On March 6, 2019, Professor Betsey Stevenson testified in front of the U.S. Senate Committee on Small Business and Entrepreneurship, addressing critical issues facing the modern American worker.
After initial remarks by Chairman Marco Rubio and Ranking Member Ben Cardin, as well as from each of the other panelists, Stevenson used her opening statement to confront the facts and fallacies surrounding the effect technology will have on the labor industry, as well as other barriers such as inadequate family support policies that hinder the competitive advantage the U.S. previously had. Saying that the media has put forth a narrative that technology eliminates jobs, Stevenson clarified that it more likely changes tasks. “The future holds a world in which jobs, almost all of them, need to be redesigned,” Stevenson said, continuing “they need to be redesigned in a way to take advantage of the comparative advantage of human workers.” For this, she calls on greater investment in education and training that will highlight skills that will complement the fast-advancing technological boom.
On a related point, Stevenson emphasized that while total work hours may decline with technology removing time devoted to less desirable tasks, there must be an effort to ensure that it declines in a desired way that doesn’t further hinder the economy of marginalized communities. To this end, she calls for a stronger infrastructure to support working families. “Too often people are completely pushed out of the labor force when they’re forced to choose between family obligations and work,” she noted. Later in the hearing a senator picked up on this point, asking what policies could alleviate some of the stress families have when weighing the high cost of childcare. Stevenson answered by pointing to the already declining U.S. birth rate, which signals the distrust young people have in the security of their financial situation should they choose to have a child. Stevenson notes that providing access to paid leave will keep workers, especially women, in the workforce, as well as strengthen the childcare industry, and this, she said, will result in the U.S. investing “more in children” leading to “better outcomes,” compounded by potentially having a two-income household which will mean them growing up with a higher income.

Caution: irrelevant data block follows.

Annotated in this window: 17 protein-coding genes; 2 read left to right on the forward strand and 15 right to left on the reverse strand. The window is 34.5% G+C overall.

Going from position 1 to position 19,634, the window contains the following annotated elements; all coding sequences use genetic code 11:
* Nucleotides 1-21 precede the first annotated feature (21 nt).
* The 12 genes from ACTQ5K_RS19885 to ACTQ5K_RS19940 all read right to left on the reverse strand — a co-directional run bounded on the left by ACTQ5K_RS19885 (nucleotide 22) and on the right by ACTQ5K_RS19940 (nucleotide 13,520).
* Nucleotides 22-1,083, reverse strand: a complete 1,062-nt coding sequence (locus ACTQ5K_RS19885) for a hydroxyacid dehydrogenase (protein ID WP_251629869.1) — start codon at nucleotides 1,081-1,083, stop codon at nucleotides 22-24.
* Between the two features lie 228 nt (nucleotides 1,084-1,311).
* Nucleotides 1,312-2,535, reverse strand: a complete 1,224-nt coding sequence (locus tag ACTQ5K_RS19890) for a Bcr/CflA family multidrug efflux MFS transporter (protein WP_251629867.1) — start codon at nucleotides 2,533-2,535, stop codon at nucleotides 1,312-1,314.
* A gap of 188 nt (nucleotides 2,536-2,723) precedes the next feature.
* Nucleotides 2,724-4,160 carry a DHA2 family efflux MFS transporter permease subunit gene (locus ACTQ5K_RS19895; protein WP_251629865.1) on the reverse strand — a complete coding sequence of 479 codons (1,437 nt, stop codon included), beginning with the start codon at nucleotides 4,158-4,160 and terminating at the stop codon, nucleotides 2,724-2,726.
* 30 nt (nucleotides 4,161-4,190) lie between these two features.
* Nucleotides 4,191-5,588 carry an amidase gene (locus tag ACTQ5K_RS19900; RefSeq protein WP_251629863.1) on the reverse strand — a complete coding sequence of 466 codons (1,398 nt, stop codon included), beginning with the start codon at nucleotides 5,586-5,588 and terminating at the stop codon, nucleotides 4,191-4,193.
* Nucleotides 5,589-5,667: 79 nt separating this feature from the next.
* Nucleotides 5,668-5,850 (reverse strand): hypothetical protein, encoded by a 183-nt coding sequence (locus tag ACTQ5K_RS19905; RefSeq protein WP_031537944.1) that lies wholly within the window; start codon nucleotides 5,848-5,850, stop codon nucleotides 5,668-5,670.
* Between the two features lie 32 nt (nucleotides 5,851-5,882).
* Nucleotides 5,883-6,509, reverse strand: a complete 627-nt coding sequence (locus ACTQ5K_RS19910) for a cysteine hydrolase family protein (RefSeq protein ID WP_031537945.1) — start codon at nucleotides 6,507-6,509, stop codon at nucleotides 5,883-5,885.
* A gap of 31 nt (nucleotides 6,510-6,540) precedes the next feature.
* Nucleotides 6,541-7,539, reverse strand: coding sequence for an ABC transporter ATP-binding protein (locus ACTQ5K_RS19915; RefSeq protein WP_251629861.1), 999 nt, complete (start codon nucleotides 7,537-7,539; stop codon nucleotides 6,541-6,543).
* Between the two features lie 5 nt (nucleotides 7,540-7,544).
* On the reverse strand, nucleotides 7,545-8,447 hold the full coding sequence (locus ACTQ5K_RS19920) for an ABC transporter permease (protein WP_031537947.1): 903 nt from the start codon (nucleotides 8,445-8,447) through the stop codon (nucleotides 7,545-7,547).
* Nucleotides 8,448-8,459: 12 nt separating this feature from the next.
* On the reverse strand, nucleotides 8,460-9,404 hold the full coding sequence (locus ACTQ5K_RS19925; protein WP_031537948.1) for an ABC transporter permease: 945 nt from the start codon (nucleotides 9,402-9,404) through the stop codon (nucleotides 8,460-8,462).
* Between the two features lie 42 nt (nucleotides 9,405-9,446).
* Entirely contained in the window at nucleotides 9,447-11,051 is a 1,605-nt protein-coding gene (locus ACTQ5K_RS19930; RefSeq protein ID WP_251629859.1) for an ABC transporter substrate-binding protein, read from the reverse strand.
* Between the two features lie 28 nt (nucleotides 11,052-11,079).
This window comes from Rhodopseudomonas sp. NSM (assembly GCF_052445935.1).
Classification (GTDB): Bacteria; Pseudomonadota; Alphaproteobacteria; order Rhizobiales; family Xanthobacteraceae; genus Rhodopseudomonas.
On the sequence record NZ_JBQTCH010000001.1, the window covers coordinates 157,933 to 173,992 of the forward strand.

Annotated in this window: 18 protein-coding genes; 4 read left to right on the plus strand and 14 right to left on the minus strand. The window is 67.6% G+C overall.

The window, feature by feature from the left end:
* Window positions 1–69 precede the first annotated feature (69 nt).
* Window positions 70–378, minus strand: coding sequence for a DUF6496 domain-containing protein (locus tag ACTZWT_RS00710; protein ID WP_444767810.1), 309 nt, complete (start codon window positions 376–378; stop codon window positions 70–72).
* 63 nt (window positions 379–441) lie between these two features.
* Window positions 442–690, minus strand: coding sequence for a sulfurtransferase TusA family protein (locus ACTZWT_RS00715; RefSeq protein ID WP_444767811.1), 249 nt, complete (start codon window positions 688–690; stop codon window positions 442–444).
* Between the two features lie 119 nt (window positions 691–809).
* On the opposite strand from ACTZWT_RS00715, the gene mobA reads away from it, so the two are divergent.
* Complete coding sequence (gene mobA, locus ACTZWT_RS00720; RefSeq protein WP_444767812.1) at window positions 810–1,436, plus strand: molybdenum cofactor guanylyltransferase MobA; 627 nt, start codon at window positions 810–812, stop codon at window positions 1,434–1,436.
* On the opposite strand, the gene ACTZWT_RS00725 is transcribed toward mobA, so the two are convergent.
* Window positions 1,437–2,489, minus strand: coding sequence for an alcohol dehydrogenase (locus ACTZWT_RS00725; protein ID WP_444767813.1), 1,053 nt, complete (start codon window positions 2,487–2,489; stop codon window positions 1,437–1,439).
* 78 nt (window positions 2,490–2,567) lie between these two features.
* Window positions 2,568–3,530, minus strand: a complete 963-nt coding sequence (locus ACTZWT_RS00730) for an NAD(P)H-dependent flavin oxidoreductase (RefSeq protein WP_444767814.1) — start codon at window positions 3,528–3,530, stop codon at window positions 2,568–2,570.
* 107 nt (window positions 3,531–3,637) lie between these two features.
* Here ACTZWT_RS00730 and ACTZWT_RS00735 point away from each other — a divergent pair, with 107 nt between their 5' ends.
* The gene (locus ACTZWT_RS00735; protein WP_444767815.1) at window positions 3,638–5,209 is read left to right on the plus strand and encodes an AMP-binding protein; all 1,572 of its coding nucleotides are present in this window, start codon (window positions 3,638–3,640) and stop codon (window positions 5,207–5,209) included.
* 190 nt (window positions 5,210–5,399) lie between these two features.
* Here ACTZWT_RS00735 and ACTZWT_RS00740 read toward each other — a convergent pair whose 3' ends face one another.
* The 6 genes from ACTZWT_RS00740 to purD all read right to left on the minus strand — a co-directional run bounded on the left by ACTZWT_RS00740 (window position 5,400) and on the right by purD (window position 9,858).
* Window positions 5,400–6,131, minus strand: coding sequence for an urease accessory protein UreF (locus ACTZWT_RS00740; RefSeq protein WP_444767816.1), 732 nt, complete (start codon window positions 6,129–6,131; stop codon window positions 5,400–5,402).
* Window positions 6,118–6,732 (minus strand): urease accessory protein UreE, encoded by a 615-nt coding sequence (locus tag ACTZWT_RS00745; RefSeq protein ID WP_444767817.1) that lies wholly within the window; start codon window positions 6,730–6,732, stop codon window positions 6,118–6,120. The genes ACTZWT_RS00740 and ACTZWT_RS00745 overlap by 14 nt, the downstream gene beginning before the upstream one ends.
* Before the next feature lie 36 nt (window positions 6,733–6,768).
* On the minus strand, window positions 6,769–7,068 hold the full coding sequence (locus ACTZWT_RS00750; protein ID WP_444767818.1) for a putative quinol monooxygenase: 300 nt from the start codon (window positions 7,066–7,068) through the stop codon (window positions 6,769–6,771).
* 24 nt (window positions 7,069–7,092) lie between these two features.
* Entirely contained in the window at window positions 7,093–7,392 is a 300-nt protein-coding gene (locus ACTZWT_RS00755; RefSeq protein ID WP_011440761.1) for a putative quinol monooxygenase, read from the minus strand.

Stevenson ended her testimony with two points: that the committee needs to set preventative policies now while unemployment is relatively low, and that there needs to be a more thoughtful embrace of technology in the workforce. Reiterating her earlier point that technology doesn’t eliminate jobs but tasks, she did admit to worrying that in the current “race between technology and education, technology seems to be racing ahead.” The impact this will have on marginalized communities is particularly concerning, with Stevenson concluding by saying that the “real question about this technology is not going to be that it replaces workers, it’s going to be about who owns it.”
Watch the full hearing here.
Betsey Stevenson is an associate professor of public policy at the Ford School, with a courtesy appointment in the Department of Economics. She is also a research associate with the National Bureau of Economic Research, a fellow of the Ifo Institute for Economic Research in Munich, and serves on the board of directors of the American Law and Economics Association. Betsey recently completed a two-year term as an appointed member of the White House Council of Economic Advisers. She served as the chief economist of the U.S. Department of Labor from 2010 to 2011